Monday, December 22, 2008

Koa in the Mist

This past weekend I spent a frosty Hawaiian winter solstice with the Moku Loa chapter of Sierra Club while on an overnight camping trip at Keanakolu cabins along historic Mana Road on the slopes Mauna Kea. By night there were clear skies filled with billions of stars and a bright mohalu crescent moon; by day, several trails yielded endless opportunities to explore the native flora of the cloud forest.

The dominant tree in this area is the majestic koa (Acacia koa), and in these old-growth forests the trees are over a hundred feet high. As you can see in the above photo, many have developed into the twisted wild forms that make bonsai practitioners shiver and sigh with delight.

Abundant and perhaps apropos for the Christmas season was native Hawaiian mistletoe, hulumoa, an unusual, primitive-looking parasitic plant that lives on koa.

Many a suburban gardener would love to plant a koa tree in the backyard, however, seeing these specimens in the cool, misty upland pastures reminded me that dwarf koa, or koai’a, is probably a better choice for our human-inhabited, drier lowland landscapes.

Koai’a (Acacia koaia) looks like koa but has longer seed pods and a lower, more rounded shape only 15 to 25 feet high; it does well in hot, dry areas. Koa roots tend to send out suckers, but koai’a grows more slowly and is not as aggressive. Unlike regular koa, koai’a is drought tolerant and can tolerate a fair amount of wind and salt.

Note how the crescent-shaped koa "leaves" (actually phyllodes) compare with the pink feather-like leaves of nonnative eucalyptus – quite a difference.

Recently I was impressed with some striking specimens of koai’a in the Waimea Nature Center, a native garden maintained by the community and the Waimea Outdoor Circle. These plantings are an excellent example of how to utilize the distinctive look of koa in residential yards and landscaped areas intended for public recreation.

On the internet, there’s lots of info on growing koa and koai’a.

If you’d like an overview on what the University of Hawaii is doing to save our native forests, click here.

To learn how to propagate koa, click here.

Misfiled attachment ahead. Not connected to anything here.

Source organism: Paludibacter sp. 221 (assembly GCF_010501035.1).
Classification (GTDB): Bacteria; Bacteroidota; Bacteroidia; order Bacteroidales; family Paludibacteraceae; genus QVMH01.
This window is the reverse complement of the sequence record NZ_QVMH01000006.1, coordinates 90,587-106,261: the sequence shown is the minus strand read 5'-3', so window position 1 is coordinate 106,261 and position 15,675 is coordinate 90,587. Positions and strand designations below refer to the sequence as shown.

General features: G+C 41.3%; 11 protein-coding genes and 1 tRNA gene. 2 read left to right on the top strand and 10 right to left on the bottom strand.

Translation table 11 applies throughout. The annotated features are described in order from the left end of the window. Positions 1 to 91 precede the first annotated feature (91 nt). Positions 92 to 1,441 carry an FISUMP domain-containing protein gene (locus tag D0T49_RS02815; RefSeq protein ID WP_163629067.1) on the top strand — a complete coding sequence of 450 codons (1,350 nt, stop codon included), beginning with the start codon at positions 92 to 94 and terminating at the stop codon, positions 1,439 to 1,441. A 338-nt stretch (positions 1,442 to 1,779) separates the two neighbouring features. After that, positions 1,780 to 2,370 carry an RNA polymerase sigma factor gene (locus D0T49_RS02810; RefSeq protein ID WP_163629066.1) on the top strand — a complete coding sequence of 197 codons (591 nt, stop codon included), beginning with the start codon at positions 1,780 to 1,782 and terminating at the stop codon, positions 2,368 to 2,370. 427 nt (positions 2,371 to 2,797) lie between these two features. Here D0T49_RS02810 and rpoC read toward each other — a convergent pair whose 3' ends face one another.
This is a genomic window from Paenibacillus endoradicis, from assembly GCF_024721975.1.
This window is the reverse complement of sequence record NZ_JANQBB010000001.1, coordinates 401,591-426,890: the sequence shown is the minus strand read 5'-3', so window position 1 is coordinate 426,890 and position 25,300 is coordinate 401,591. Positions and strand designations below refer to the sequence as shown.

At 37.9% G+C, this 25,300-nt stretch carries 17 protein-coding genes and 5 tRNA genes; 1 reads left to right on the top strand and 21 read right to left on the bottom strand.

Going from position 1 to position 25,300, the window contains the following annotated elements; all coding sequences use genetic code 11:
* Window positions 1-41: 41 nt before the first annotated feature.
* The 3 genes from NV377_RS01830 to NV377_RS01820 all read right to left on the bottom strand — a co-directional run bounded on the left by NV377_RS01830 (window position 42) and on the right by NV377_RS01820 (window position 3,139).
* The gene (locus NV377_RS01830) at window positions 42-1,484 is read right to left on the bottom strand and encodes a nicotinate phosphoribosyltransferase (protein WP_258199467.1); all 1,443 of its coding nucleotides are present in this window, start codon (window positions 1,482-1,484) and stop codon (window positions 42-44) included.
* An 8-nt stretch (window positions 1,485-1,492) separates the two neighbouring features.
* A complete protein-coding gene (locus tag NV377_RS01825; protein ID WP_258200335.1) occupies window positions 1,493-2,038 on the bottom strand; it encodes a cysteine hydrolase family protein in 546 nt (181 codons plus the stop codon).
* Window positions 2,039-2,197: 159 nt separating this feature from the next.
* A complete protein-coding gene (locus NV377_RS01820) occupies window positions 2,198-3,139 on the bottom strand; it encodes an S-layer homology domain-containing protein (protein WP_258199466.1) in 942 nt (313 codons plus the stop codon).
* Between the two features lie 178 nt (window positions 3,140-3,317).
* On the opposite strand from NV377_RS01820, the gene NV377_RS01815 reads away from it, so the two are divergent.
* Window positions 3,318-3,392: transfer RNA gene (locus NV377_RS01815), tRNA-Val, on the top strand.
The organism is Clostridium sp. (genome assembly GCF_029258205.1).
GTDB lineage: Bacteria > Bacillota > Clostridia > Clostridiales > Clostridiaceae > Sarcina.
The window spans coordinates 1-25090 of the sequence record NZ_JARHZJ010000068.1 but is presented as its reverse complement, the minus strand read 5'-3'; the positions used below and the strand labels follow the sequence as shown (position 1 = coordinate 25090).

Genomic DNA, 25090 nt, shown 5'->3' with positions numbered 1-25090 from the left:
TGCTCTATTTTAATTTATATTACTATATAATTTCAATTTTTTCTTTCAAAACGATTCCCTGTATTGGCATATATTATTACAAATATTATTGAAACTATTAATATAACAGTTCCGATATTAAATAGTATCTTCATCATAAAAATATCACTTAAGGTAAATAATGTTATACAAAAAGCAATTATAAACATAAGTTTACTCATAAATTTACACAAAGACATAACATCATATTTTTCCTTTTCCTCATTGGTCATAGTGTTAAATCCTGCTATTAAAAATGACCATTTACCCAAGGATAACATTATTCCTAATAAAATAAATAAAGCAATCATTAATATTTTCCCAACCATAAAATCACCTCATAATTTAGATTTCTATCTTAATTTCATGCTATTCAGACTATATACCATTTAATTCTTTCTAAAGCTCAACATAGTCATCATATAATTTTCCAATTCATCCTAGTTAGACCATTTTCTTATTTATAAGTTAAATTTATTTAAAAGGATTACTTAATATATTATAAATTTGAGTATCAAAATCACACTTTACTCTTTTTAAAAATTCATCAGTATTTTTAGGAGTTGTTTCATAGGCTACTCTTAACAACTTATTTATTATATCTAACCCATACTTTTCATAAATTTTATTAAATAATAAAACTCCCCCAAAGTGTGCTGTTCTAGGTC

Also, here’s a few superb books to consult:

Growing Koa: A Hawaiian Legacy Tree, by Craig Elevitch and Kim Wilkinson

Growing Native Hawaiian Plants, by Heidi Leianuenue Bornhorst


Anonymous said...

Interesting article . Nice photos!

Merry Christmas, Royce

Anonymous said...

Aloha Janice,

Great photos of koa. Your readers might also want to take a look at the chapter on koa in the book "Traditional Trees of Pacific Islands." It's on line at

Merry Christmas,
J. B.

Anonymous said...

Aloha Janice,

Also people might be interested in reading Scot Nelson's article on the Hawaiian Mistletoes. See his Plant Disease of the Week series at URL:
and scroll down to No. 14.

J. B.

Janice said...

Thanks for the tips, J.B.! Mele Kalikimaka to you and yours...

Anonymous said...

I thought of going on that outing, but the usual holiday stress made it too difficult to make plans. I was busy exploring new areas around Kulani/Keauhou anyhoo. Never enough time...

Sad to see that koa standing all alone in the grass desert. :(

There are a few places where koa are doing well in Hilo, particularly around Kaumana. There would be more around if people were more interested in planting something other than the usual weedy junk that infests town. Even the University is full of alien trees. :/ The place next door to my office has some koa in the landscaping though, and it'll be interesting to see how they develop. I don't think they've tried koaia yet.


Janice said...

Brooks, you might also be interested in reading Alan McNarie's blog on "Koa and the BioFuel Bonanza" at this URL: